Photo of Todd Combs (left) and Michael Mauboussin (right) posted on The Heilbrunn Center’s Instagram feed (@helibrunncenter).
Combs’ Day-to-Day at Geico and his Managerial Side:
Combs has been CEO of GEICO for almost three years. How does he decompartmentalize the investor and management roles?
Combs explains that when it comes to investing, “you don’t need charisma or social skills. You need to have a decent conversation with management. On the other hand, when you are in management, you have to convince people in the company when it comes to initiating change and you have to be good at explaining why change is necessary. As a manager if you are good at communicating you can mobilize people to change the operations, whereas as an investor, you see businesses fail left and right, you have the experience, so theoretically, you should be able to come in and tell people to change. But it doesn’t work like that, and management usually is too charismatic to listen.”
Here are some places where managing and investing overlap:
Process vs outcome is similar. Carry around a list of things to get done.
Facts and numbers vs narratives
Everything is a meritocracy as an investor. You need to reinforce that as a CEO.
Due diligence, Combs loves “skip level meetings”. That’s where all the information is, speak to the people 3-7 levels down!
Get the big stuff right
Finding owners who are fiduciaries, (Charlie asked Combs what percent of management are fiduciaries)
Transparency and accountability, the people in power are held accountable and are aware of the implications their actions have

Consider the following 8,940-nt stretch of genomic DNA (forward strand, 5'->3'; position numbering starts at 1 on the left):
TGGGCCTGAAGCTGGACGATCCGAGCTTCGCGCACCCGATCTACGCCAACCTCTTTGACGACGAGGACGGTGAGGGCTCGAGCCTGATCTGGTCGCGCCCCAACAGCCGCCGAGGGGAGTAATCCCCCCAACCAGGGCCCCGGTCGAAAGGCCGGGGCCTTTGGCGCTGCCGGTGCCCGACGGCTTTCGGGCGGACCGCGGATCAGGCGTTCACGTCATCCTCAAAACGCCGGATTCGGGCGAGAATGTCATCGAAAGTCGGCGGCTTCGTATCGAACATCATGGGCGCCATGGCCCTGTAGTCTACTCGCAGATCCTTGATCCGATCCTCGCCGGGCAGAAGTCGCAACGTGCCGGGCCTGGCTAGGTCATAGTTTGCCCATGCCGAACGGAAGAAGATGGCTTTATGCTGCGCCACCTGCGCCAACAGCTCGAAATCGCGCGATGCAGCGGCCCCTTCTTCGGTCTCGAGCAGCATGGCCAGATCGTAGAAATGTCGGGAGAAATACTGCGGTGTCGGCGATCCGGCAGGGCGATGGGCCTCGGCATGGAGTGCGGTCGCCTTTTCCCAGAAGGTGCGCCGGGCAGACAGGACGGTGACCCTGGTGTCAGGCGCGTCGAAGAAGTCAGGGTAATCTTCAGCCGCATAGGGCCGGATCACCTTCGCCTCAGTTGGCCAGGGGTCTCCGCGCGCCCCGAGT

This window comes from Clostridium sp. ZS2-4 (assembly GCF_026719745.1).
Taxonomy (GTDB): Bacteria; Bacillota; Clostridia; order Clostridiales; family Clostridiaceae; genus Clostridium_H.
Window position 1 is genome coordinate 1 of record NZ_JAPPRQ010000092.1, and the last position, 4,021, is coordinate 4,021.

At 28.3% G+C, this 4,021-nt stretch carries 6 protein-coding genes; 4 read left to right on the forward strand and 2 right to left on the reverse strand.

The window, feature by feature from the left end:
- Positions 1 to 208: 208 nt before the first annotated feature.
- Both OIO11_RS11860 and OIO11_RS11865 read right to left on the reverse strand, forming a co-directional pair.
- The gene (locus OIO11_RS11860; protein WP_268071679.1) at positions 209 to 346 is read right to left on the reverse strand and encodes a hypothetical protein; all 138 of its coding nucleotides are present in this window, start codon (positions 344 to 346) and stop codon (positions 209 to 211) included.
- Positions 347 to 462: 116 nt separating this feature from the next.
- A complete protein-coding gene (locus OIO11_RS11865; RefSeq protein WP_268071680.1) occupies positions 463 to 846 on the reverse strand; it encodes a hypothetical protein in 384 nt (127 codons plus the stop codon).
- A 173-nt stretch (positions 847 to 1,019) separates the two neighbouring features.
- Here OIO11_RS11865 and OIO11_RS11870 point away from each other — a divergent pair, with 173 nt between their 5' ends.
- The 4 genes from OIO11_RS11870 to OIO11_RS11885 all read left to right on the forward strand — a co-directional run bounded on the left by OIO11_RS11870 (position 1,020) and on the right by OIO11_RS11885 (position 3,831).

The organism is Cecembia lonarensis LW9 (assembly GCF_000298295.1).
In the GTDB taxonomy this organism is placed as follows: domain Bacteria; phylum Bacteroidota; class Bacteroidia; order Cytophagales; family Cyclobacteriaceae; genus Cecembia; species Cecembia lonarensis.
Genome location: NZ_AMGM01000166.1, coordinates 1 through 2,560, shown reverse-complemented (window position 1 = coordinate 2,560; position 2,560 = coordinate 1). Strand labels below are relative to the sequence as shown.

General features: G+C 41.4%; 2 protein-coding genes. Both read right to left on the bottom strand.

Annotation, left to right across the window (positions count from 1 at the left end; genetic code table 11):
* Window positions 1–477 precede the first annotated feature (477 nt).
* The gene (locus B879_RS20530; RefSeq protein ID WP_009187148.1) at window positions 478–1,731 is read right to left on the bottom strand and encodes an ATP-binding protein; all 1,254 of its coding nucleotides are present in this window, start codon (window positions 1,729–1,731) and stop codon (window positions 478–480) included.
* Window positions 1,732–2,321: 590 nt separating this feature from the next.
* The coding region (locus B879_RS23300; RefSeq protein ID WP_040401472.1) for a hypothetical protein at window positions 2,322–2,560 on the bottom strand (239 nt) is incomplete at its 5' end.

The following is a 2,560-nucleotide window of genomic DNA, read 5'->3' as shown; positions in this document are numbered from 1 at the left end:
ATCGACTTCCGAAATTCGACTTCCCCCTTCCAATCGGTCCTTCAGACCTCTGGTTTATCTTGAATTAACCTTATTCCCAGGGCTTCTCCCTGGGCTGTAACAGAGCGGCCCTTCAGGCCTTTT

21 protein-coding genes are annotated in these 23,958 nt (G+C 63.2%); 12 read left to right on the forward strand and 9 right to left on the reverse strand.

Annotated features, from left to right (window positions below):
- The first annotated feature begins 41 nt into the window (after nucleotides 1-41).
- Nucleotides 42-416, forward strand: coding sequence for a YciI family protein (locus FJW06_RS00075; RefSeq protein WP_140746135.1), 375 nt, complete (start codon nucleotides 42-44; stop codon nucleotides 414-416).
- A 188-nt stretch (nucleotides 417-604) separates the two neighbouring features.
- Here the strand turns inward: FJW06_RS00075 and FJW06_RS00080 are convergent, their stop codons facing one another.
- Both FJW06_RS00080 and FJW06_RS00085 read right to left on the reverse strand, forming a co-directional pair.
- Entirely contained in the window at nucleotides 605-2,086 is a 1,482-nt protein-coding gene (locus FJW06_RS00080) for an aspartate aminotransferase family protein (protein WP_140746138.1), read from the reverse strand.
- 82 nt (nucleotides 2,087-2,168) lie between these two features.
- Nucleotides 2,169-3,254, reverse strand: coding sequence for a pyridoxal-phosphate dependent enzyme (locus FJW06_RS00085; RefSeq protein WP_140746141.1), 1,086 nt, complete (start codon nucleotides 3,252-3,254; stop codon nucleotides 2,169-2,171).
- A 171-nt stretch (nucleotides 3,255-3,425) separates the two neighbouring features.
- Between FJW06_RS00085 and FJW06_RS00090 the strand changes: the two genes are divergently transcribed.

Avoiding past dependencies, tendency to fall prey to trusting past research and former experience
Find areas where you can push a little and change a lot. You want nuclear fusion. Put in 100 units and get out 1,000 or a 1,000,000
How has Combs dealt with incentives at GEICO, has he made changes where he was surprised by the outcomes?
Combs explained how there’s no perfect way to structure incentives. On the one hand, everyone on the team gets a super bowl ring, but you also want to make sure people are compensated by the things they can impact and not the things out of their control. Being private definitely helps. Combs changed the compensation when he arrived. “Compensation can also lead to behavior that is not good, e.g., at Wells Fargo. Anything that is good can be taken too far. GEICO used to have a regional structure, but that was changed. You want a meritocracy that is bespoke and tailored to the individuals, you want to compensate people for alpha, not beta. “
Public vs Private:
What does it take to be public and do the right thing?
Combs says that you need to have the north star. Again, as was said earlier, founders usually have this concept best. Lay out the principles. Look at how you do things and why. Are you focused on style, or are you focused on substance? If you are outward focused, you’ll probably focus more on style.
Haven: The Healthcare Joint Venture